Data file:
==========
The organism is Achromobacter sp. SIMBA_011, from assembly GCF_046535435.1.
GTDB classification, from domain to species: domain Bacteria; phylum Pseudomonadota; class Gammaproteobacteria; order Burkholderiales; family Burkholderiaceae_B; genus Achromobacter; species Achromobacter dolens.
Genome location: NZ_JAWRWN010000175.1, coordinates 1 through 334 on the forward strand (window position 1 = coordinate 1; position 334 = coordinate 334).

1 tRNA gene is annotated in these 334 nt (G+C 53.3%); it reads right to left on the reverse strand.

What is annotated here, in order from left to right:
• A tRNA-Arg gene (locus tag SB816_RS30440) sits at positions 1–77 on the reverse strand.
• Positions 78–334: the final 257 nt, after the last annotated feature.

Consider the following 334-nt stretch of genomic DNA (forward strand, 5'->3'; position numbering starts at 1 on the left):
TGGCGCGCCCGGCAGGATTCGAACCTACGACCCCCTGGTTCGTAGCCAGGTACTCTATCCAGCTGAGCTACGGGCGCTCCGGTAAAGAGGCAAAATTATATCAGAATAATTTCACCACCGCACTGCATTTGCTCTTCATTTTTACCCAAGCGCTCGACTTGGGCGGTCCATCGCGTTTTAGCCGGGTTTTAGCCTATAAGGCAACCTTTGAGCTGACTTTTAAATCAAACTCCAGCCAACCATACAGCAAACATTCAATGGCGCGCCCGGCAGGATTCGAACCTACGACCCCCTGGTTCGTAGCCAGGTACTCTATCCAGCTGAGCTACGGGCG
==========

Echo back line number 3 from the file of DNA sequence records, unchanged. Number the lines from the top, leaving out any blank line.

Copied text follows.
Genome location: NZ_JAWRWN010000175.1, coordinates 1 through 334 on the forward strand (window position 1 = coordinate 1; position 334 = coordinate 334).